By Joan Collins
One of my favorite nocturnal signs of spring is listening to the wild vocalizations and twittering displays of the male American woodcock in late March. It is the earliest migrant species to breed in northern New York. With seemingly countless nicknames—timberdoodle, bog sucker, night partridge, Labrador twister, big-eye, mud bat—you know they must be adored.
The American woodcock is a forest-dwelling shorebird species that nests in areas where it can readily find earthworms, its primary food source. It can be found in shrubby wet areas, bogs, along roads in shrubby areas bordering the edges of forests, wet meadows and in young forests with openings. It returns to our area in late March and migrates south in October, wintering in the southeastern United States.
Its appearance has been described as bizarre. The American woodcock is a plump bird that looks as if it has no neck or tail. Its huge, dark eyes are set far back and high on its head, giving it rearview binocular vision, helping it detect predators, an adaptation for crepuscular, or twilight, activity. It has a very long bill with a flexible upper mandible, an adaptation that allows it to capture and extract earthworms. With its leaf-brown plumage patterns, it blends into the forest floor, making it difficult to see unless it’s moving.
American woodcock behaviors are unique and comical to observe. It walks slowly on the ground and appears to be rocking or dancing up and down. Watch closely and you will see the woodcock pushing the ground with its front foot as it rocks back and forth, an action believed to make the worms move, increasing their detectability. The birds sense earthworms with their long bills, which they constantly use to probe the ground.
A unique behavior is the male’s display. It begins at twilight in an open spot, such as a grassy area or road. The male makes a loud “peent” call and then flies in a wide spiral several hundred feet in the air, making a twittering sound. As he descends, he makes chirping calls and lands in the same spot from where he launched. As a birder friend once described it, the bird appears to be sucked back down to the Earth. The twittering is a mechanical sound made by air passing through the bird’s three outer primary feathers, which are narrowed, allowing a whistling sound to be produced.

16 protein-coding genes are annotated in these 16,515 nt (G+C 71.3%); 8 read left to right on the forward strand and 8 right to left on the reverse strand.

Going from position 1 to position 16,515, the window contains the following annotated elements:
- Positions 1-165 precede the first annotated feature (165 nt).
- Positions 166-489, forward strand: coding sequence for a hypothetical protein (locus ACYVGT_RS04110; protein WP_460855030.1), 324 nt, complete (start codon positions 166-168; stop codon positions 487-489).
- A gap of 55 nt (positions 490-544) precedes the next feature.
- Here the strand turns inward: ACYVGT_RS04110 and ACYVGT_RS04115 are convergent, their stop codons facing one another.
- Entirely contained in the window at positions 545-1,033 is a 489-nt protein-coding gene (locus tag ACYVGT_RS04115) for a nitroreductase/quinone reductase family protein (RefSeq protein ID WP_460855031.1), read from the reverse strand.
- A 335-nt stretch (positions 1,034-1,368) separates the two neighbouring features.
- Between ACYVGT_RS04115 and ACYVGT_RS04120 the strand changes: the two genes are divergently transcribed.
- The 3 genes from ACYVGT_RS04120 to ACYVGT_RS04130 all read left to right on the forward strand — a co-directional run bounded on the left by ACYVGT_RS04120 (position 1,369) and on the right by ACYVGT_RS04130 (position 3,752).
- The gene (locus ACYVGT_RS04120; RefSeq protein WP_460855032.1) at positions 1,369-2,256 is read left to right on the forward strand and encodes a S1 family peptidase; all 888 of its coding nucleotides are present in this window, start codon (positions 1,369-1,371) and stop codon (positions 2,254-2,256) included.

The American woodcock has a polygynous mating system. Males mate with multiple females and give no parental care.
In early May, the young birds leave the nest within a few hours of hatching. They follow the female in a line like ducklings. I was thrilled to see newly hatched American woodcocks one year on May 6 in Long Lake. The female was slowly walking across the road with that characteristic rocking motion, and a line of chicks, appearing as little rocking cotton balls, followed. A dump truck suddenly came from the other direction, and I stopped him from running them over. It took a while for them to cross the road.
Even so, their population has declined in the past 50 years due to forest succession and habitat loss from development. To prevent further population declines, their habitat will need to be preserved.
Woodcocks also face poisoning by lead, cadmium and other heavy metals through their diet of earthworms. In the Adirondacks, late heavy snowfalls in April can take a substantial toll on this ground species. One year, a bird ended up on someone’s Long Lake porch after two feet of snow fell. A rehabber took it in, but it was one-third its normal weight, and the bird didn’t survive.
I hope readers can experience the magical display flights of American woodcocks this spring.